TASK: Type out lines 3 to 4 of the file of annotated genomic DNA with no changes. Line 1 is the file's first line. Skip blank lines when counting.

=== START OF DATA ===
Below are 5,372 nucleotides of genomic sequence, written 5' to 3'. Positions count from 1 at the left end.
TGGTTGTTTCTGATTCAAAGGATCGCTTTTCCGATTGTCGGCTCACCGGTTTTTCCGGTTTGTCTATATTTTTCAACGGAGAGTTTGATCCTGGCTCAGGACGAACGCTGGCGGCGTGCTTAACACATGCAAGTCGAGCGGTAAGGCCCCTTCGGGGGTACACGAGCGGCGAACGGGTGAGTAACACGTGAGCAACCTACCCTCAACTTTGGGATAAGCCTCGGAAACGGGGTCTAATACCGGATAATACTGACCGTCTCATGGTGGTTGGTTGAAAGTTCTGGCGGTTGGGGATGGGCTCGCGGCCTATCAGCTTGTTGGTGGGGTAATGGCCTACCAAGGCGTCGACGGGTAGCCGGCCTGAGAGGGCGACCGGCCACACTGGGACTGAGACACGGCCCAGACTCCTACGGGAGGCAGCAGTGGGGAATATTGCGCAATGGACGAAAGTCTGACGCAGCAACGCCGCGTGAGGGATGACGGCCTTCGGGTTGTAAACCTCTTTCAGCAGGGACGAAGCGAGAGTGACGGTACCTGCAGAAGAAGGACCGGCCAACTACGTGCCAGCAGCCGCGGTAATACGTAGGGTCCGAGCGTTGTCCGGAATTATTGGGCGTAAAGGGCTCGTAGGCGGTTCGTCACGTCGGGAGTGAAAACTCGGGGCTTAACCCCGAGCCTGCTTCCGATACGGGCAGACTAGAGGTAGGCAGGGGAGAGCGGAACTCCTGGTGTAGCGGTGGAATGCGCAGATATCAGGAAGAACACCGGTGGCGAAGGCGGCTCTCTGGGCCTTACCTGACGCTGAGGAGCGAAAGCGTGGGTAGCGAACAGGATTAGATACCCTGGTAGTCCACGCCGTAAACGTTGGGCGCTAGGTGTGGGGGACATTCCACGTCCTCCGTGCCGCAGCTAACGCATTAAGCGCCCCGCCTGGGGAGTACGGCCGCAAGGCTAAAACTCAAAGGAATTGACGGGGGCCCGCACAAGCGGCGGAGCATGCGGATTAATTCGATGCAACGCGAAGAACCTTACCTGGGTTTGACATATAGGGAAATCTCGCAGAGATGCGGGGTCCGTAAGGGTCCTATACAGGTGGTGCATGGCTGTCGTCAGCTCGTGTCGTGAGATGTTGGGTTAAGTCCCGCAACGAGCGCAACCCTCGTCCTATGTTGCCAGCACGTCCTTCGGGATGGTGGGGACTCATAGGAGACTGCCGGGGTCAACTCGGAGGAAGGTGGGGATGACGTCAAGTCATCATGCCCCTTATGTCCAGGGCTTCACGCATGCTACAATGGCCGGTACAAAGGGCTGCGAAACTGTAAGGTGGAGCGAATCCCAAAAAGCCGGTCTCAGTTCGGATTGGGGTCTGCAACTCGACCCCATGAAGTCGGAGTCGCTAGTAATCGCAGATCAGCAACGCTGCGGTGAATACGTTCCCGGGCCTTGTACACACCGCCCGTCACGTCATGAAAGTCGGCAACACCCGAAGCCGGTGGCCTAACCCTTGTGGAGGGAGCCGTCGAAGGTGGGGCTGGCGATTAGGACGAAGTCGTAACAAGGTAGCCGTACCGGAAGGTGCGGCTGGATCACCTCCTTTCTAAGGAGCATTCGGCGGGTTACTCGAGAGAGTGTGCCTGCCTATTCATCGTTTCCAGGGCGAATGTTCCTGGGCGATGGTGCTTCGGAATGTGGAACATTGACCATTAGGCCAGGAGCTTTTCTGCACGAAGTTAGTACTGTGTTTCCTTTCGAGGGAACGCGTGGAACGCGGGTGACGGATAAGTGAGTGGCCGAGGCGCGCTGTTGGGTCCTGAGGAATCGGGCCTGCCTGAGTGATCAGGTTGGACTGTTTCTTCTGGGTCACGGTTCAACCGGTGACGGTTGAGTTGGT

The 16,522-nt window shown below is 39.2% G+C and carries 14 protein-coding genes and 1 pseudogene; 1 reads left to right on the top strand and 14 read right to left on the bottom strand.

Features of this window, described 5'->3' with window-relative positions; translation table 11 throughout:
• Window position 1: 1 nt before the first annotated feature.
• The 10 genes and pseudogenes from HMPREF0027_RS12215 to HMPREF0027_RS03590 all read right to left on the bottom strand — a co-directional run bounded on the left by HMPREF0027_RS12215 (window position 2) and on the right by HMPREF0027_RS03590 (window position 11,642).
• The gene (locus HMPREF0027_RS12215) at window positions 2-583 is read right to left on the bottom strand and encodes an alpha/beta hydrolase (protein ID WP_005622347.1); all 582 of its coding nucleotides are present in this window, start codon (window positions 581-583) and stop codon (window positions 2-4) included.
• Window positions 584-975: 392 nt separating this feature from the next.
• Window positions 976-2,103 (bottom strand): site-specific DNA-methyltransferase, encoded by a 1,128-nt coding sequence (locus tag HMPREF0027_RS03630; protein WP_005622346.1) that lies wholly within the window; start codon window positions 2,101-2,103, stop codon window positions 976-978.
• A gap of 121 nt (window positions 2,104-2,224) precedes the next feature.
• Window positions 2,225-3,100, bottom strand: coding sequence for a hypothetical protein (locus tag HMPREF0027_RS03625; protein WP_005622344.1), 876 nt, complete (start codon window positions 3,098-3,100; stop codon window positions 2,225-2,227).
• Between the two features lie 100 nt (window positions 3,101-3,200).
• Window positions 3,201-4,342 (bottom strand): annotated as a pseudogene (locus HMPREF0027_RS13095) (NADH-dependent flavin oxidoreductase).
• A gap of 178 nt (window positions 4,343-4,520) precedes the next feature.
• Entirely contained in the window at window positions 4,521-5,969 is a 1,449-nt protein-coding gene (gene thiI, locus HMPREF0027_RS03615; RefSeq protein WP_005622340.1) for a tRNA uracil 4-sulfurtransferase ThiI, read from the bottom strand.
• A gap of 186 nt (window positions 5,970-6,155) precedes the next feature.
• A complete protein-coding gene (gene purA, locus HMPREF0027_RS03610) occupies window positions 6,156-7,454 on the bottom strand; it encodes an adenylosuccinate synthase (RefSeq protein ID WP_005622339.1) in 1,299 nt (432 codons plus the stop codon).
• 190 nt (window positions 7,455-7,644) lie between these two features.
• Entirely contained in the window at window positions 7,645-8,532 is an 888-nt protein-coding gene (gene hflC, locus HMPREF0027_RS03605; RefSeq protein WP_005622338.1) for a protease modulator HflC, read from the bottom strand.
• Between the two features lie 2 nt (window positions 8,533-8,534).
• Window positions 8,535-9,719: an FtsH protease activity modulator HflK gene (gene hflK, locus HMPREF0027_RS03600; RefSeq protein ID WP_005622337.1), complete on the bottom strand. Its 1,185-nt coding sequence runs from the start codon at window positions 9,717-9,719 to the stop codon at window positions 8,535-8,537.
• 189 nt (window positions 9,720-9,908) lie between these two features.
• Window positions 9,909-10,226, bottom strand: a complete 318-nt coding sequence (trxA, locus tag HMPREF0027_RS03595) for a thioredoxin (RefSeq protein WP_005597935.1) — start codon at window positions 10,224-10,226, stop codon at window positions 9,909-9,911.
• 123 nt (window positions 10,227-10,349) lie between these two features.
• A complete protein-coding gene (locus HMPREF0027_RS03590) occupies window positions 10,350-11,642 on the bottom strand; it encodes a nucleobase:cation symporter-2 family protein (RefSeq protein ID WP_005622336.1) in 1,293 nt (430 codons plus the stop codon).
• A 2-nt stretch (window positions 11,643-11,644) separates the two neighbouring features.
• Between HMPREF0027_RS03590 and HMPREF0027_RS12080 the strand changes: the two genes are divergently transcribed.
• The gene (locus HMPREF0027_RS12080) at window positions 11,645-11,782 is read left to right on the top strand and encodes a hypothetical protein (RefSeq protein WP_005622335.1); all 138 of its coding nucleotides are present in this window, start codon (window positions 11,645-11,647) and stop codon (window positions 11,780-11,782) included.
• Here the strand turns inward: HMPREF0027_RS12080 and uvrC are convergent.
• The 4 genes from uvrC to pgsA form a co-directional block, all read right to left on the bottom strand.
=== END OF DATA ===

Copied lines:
The 16,522-nt window shown below is 39.2% G+C and carries 14 protein-coding genes and 1 pseudogene; 1 reads left to right on the top strand and 14 read right to left on the bottom strand.

Features of this window, described 5'->3' with window-relative positions; translation table 11 throughout: